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The EU Sustainable Finance Disclosure Regulation Enters into Force

On March 10, 2021, “Regulation (EU) 2019/2088 of the European Parliament and of the Council of November 27, 2019 on sustainability‐related disclosures in the financial services sector” (as amended and supplemented by the Taxonomy Regulation ((EU) 2020/852, June 18, 2020 on the establishment of a framework to facilitate sustainable investment) (the SFDR) entered into force in respect of the so-called “Level-1 disclosures”. In summary, this means that certain financial market participants are now required to make mandatory environmental, social, and governance (ESG) disclosures. This GT Alert summarizes the scope of this new requirement.

The SFDR, although not directly applicable to investors, will have a meaningful impact on both investors and borrowers.

The SFDR was initiated by the European Commission in light of its action plan on sustainable finance that was issued prior to launching the EU Green Deal. The aim of the action plan is to create a stable, sustainable, and transparent financial system. It seeks to establish a reorientation of capital flows towards sustainable investment, promote the inclusion of sustainability in risk management, and foster transparency and long-term thinking into financial and economic strategy. The EU Taxonomy Regulation is one of the key pieces of legislation created out of this action plan. As the next regulation in this context that has now entered into force, the SFDR requires compliance with the EU Taxonomy Regulation.

1. General

The SFDR prescribes new standardized disclosure obligations on how ‘financial market participants’ and ‘financial advisors’ integrate ESG factors (sustainability risks and the consideration of adverse sustainability impacts) both at the entity level (in their investment decision processes) and at the product level (in the provision of sustainability‐related information with respect to financial products), designed to make it easier for end-investors to make informed investment decisions, improve industry-wide comparability, and prevent greenwashing (i.e., giving a false impression or misleading information about how a company’s products are more environmentally sound). The SFDR applies to, broadly speaking, all asset managers and financial advisors, whose business is in Europe, non-EU asset managers and financial advisors (and their subsidiaries) who do business in the EU or sell products to the EU, and non-EU firms that sub-manage EU assets or funds.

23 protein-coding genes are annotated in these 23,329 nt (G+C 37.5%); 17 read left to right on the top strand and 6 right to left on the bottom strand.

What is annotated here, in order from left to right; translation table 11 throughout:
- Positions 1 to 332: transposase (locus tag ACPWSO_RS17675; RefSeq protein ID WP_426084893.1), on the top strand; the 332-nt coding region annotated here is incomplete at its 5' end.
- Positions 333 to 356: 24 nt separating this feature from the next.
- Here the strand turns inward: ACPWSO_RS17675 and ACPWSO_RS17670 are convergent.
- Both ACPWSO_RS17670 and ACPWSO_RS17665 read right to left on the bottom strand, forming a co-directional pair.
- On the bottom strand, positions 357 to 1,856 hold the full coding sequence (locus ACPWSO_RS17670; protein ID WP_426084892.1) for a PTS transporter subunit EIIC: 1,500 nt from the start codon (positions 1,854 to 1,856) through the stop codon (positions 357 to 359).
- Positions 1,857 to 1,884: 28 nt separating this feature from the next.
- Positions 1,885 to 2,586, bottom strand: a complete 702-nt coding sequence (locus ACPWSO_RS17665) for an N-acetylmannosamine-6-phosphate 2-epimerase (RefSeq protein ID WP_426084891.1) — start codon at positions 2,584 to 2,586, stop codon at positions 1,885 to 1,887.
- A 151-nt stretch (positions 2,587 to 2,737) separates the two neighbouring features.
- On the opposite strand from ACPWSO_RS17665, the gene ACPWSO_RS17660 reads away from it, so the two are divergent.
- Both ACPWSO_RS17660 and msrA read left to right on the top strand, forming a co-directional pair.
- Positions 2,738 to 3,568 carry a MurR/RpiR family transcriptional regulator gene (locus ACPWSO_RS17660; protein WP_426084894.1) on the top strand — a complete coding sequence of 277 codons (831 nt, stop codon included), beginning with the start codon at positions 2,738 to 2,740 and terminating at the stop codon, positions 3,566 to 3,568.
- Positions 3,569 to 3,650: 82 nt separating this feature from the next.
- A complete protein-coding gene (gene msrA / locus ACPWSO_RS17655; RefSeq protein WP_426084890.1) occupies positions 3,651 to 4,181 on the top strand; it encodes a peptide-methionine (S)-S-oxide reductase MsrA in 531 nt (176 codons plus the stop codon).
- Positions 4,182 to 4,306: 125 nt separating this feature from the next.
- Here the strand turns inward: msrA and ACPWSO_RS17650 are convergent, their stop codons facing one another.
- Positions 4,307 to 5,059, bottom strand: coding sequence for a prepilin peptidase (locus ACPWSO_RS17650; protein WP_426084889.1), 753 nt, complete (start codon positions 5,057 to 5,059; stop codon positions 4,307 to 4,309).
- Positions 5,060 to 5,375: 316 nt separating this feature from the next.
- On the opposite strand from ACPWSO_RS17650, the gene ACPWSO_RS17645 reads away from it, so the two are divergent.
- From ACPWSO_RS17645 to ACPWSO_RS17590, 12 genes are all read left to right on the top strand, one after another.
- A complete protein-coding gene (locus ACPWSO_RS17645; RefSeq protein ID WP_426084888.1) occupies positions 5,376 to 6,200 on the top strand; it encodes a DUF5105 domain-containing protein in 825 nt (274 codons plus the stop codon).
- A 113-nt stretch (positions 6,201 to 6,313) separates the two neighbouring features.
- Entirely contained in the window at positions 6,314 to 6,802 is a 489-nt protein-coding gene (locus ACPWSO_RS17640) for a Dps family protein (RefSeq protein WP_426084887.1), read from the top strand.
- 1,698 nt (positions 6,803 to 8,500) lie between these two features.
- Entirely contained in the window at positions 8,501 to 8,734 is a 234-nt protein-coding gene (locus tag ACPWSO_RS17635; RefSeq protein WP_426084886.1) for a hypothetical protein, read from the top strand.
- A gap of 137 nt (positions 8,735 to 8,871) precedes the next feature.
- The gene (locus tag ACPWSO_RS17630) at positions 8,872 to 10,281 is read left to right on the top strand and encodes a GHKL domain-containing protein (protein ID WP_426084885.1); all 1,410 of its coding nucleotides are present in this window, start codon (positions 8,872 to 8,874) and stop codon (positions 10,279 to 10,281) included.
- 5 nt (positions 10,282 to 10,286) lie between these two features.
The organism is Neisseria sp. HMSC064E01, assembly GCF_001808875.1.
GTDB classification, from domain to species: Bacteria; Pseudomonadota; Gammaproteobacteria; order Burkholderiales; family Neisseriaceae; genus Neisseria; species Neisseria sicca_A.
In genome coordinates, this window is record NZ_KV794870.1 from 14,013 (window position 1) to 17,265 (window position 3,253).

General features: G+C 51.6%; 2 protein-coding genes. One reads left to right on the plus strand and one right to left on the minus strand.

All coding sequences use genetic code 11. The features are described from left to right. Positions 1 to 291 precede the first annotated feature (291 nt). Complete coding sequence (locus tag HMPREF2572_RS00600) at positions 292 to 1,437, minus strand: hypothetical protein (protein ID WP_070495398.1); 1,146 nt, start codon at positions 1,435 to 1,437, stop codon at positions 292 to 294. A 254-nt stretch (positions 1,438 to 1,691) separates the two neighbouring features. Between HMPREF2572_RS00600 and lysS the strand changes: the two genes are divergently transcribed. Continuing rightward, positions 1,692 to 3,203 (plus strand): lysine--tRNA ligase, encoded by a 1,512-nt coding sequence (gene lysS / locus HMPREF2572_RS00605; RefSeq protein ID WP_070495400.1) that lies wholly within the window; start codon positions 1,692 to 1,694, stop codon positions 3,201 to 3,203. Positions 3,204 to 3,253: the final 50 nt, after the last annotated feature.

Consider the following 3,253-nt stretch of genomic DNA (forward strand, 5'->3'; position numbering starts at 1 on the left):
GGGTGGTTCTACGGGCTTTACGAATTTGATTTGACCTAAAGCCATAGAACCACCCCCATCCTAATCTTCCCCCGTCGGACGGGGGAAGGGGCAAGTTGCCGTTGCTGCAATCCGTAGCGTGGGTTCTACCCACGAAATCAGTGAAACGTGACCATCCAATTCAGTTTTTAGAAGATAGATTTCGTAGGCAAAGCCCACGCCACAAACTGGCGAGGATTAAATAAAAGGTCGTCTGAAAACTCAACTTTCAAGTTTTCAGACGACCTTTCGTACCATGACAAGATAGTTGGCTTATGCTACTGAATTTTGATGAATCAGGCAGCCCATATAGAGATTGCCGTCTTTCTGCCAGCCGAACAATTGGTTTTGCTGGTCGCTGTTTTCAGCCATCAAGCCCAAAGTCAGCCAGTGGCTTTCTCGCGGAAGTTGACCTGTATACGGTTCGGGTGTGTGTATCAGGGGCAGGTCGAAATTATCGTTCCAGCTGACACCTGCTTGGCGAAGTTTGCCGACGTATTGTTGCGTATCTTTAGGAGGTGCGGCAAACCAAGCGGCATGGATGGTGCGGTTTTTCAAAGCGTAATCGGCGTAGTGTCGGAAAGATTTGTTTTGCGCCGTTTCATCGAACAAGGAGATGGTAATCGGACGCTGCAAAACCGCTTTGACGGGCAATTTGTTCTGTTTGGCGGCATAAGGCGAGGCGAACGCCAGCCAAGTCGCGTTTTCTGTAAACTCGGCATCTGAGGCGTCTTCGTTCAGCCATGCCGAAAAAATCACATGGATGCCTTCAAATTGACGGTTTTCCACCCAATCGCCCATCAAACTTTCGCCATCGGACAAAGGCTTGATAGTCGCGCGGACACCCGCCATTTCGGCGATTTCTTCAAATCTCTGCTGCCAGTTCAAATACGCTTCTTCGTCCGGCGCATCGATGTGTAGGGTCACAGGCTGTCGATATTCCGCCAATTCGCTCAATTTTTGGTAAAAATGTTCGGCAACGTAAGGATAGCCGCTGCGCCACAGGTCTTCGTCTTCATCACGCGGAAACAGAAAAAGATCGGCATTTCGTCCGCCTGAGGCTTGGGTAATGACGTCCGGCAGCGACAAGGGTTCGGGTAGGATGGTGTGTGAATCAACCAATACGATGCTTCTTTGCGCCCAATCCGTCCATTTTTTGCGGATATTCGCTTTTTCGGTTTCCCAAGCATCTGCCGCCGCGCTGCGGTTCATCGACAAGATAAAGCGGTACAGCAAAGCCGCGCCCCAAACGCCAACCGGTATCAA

Pursuant to the first stage of the SFDR, all in-scope asset managers and financial advisors must publish information on their sustainability processes on their websites and in their pre-contractual disclosures. Furthermore, they must divide financial products into three categories: dark green, light green, and non-sustainable, depending not only on their environmental but also on their social and governance impact. They must also disclose considerations of adverse sustainability impacts (the “do no significant harm” principle) on a comply or explain basis. The so-called level-1 disclosures must be complied with as from March 10, 2021. The “explain” option is not available starting from June 30, 2021, to those managers with more than 500 employees during the financial year (or managers that are the parent undertaking of a group with more than 500 employees).